The two most commonly used techniques to estimate the appropriate discount rate for the previously determined economic benefit stream are the weighted average cost of capital (WACC), which is applied to the net cash flow to invested capital, and the cost of equity, which is applied to the net cash flow to equity.
The WACC is the blended overall expected rate of return for all of the components of the firm’s capital; i.e., interest bearing debt and common equity. For a privately held company, the cost of debt is most often derived from the terms outlined in the specific debt instruments held by the firm. On the other hand, the cost of the common equity of a privately held company is not directly observable and it must be estimated. The estimate is based on market data from actively traded companies combined with quantitative and qualitative analysis of the subject company.
The two foremost models used to estimate the cost of equity for a privately held firm are the capital asset pricing model (CAPM) and the Build-up Model (BUM). The basic equations are very similar and theoretically they should arrive at the same estimate of the cost of equity. The main differentiating factor is how industry risk is incorporated in the equation.
There are two leading publishers of information used to determine the cost of equity. They are the Duff & Phelps Risk Premium Study (2) and Morningstar’s Ibbotson (3) data. Each publisher provides data to be used in both the CAPM and the BUM.
The equations and variables are as follows (4):
BUM: ke = Rf + RPm ± RPi + RPs ± RPu
Expanded CAPM: ke = Rf + (RPm)β + RPs ± RPu
ke = Expected (market required) rate of return on equity.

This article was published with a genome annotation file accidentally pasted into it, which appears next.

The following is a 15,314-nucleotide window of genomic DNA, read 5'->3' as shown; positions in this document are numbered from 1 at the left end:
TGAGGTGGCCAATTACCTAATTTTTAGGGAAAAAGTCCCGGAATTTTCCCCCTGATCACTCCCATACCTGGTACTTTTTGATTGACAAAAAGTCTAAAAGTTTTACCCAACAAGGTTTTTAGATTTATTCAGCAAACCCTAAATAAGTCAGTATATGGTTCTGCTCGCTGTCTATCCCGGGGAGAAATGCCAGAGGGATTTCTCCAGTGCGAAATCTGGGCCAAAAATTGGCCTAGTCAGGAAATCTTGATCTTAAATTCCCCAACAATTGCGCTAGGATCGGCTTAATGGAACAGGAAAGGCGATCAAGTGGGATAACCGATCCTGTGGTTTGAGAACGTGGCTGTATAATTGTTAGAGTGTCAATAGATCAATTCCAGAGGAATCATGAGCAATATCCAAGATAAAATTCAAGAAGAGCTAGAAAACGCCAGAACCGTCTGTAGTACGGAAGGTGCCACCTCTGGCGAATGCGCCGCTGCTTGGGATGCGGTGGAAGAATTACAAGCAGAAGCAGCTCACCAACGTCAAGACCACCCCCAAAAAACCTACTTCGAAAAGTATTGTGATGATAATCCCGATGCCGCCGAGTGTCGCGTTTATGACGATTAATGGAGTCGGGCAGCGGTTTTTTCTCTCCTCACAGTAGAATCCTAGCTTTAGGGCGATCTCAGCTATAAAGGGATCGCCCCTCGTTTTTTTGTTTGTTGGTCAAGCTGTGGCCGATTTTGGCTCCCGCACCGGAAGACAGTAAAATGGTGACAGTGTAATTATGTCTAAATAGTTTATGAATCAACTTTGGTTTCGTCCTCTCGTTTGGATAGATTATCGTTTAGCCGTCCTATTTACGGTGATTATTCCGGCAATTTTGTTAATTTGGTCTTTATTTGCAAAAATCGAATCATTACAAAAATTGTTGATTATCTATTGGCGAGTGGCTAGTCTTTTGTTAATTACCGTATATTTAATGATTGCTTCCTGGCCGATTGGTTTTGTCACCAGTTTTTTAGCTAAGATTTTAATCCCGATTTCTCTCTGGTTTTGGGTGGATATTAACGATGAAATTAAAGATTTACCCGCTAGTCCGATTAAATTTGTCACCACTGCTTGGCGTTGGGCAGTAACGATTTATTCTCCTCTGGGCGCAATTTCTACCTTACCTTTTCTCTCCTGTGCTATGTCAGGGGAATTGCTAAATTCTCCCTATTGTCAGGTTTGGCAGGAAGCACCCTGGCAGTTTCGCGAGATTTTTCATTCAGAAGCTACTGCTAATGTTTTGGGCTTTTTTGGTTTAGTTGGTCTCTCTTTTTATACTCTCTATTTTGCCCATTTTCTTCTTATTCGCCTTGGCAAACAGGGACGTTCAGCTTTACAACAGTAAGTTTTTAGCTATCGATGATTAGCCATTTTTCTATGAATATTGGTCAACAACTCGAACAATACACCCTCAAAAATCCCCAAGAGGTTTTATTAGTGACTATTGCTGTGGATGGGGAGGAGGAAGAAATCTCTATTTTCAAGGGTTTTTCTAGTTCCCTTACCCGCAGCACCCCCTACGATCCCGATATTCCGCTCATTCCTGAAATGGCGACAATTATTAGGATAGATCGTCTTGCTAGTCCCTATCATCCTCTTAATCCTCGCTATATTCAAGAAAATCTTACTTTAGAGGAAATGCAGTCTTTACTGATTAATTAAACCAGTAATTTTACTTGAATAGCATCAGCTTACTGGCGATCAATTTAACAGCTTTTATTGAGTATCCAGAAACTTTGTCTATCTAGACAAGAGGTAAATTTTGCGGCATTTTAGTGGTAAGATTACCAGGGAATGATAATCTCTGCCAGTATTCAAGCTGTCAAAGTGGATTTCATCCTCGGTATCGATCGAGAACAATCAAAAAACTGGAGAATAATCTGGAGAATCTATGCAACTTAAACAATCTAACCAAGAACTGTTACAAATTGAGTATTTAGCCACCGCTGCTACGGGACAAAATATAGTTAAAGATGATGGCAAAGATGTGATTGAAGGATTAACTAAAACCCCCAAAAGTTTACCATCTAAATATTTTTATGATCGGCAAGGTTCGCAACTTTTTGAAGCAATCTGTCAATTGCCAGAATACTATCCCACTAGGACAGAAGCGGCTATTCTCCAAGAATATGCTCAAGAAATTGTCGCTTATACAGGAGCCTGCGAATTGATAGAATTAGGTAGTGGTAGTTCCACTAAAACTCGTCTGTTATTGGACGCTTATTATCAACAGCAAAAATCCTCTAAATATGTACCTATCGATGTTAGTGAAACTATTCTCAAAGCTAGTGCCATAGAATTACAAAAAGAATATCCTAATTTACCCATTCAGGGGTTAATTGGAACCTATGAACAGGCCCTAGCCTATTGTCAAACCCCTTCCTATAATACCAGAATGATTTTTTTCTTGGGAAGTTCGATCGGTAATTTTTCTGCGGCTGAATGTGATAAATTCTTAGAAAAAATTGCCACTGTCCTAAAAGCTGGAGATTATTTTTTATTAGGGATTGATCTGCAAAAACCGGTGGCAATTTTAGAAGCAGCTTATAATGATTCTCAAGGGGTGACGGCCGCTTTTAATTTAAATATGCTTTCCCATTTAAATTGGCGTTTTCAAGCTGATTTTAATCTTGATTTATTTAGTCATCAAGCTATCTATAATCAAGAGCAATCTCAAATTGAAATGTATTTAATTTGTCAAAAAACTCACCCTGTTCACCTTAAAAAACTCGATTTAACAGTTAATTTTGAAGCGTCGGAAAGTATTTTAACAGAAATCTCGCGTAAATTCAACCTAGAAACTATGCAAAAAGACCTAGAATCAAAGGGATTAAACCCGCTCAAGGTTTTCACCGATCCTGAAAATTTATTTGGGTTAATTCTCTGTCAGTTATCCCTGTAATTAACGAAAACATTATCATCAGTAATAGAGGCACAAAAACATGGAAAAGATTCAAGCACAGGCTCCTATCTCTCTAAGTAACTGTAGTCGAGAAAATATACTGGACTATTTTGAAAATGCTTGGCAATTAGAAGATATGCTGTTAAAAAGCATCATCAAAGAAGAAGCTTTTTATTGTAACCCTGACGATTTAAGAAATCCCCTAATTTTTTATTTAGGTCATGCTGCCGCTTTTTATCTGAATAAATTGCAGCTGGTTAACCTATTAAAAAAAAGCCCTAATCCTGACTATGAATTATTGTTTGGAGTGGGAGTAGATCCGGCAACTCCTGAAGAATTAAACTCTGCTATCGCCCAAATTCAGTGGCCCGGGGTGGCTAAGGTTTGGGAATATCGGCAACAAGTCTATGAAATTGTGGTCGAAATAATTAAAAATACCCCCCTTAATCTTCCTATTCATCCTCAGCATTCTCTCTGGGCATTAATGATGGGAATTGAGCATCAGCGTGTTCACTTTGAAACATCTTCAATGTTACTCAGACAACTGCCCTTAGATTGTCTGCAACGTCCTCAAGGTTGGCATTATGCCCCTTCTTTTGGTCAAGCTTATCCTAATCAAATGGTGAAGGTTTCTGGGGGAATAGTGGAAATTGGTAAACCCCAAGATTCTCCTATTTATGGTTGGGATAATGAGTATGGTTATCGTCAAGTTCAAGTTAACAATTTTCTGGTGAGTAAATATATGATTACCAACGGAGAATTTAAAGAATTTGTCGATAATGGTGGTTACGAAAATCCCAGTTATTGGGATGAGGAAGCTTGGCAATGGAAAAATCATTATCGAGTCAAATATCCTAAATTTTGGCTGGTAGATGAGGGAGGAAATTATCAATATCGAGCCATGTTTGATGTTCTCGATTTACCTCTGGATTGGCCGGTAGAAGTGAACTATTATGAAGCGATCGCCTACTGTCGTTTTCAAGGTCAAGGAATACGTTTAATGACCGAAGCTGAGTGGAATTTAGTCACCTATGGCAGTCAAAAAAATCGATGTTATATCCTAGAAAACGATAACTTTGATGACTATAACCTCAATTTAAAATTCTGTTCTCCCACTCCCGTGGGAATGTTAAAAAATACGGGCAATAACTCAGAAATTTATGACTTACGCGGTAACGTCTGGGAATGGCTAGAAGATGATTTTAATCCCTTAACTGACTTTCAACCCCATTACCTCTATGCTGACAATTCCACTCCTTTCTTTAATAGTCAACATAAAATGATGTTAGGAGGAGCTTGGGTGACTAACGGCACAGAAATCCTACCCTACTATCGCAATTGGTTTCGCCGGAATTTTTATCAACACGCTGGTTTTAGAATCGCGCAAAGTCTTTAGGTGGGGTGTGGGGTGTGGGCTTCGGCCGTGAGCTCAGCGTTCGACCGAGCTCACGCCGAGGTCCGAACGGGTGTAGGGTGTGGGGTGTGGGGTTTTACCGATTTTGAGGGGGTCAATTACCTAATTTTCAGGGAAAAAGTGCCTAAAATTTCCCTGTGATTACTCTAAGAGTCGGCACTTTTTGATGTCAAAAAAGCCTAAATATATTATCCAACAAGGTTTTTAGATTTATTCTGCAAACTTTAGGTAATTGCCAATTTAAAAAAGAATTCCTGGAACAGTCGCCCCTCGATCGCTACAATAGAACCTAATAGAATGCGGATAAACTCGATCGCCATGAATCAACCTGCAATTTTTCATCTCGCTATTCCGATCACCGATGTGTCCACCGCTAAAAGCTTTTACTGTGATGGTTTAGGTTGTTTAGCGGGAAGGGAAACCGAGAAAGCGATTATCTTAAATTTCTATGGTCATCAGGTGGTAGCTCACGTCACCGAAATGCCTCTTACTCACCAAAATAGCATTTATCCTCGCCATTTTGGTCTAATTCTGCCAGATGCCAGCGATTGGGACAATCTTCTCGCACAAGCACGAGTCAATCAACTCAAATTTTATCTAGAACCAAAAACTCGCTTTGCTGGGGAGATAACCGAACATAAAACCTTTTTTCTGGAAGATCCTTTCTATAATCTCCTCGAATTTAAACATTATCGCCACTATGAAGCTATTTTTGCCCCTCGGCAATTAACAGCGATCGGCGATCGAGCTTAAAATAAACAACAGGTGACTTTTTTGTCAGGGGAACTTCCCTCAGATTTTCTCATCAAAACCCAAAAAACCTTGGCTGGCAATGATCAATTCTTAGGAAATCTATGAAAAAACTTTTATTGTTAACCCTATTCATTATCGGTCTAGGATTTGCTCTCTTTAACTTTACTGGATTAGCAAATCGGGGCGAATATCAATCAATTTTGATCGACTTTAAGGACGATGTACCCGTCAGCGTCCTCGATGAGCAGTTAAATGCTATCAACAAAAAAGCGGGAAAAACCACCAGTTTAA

Rf = Risk-free rate is usually the yield to maturity on a 20-year U.S. Government security as of the valuation date.
RPm = Equity risk premium (ERP) is defined as the extra return (over the expected yield on a risk-free security) investors expect to receive from an investment in a diversified portfolio of publicly traded common stocks.
β = Used in the CAPM, beta represents a security’s excess returns regressed against the market portfolio’s excess returns for a specific publicly traded company. Comparable company betas are used to arrive at an estimate of beta for a privately held company.
RPi = Used in the BUM, the industry risk premium is the degree of risk assigned to the industry of the subject company as compared to the average risk of other companies in the same size category.
RPs = Size premium is the extra return the market requires due to the increased risk inherent in small companies as compared to large companies.
RPu = Company specific risk premium is the extent that the subject company may be considered more or less risky than the population of companies from which the ERP, industry risk premium, and size premium were drawn.
Cost of capital questions a family lawyer might consider when reading a business valuation include:
- Are the inputs, and thus the conclusion of value, well supported?
- Was the model(s) used to derive the cost of equity in conformance with learned treatise?
- Was more than one source of data utilized?
- If more than one estimate was calculated do they coincide or are they divergent?
- Do the cash flow stream and the cost of capital match?
- Do the variables within the cost of capital match?
- Do the assumptions and ultimate conclusion make sense given the nature of the investment?
Every business valuation engagement and the facts of each business valuation are different. This is why it is critical that the business appraisal have a coherent and substantiated conclusion of value. The main characteristics of the cost of capital within the expert’s report should be reviewed, not just to ensure they are internally consistent, but that they are also congruent with professionally established definitions. A basic understanding of the variables utilized in the income approach to determine the cost of capital will aid in understanding of the expert’s report, determining if the cost of capital was developed using accepted business valuation methodologies, and whether the conclusion of value will hold up in court.
1.Judge David Laro, Dr. Shannon Pratt, Business Valuation & Federal Taxes, 2e, John Wiley & Sons,2011: P. 141.
2. Duff & Phelps Risk Premium Study, please visit www.duffandphelps.com for more information.
3. Morningstar’s Ibbotson, please visit http://corporate.morningstar.com for more information.
4. Dr. Shannon Pratt and Roger Grabowski, Cost of Capital, 4e, John Wiley & Sons, 2010: Chapter 7 and 8.
Kimberly Linebarger, ASA, AVA is a senior financial analyst with Shannon Pratt Valuations and is a contributing author to multiple publications on business valuation. www.shannonpratt.com.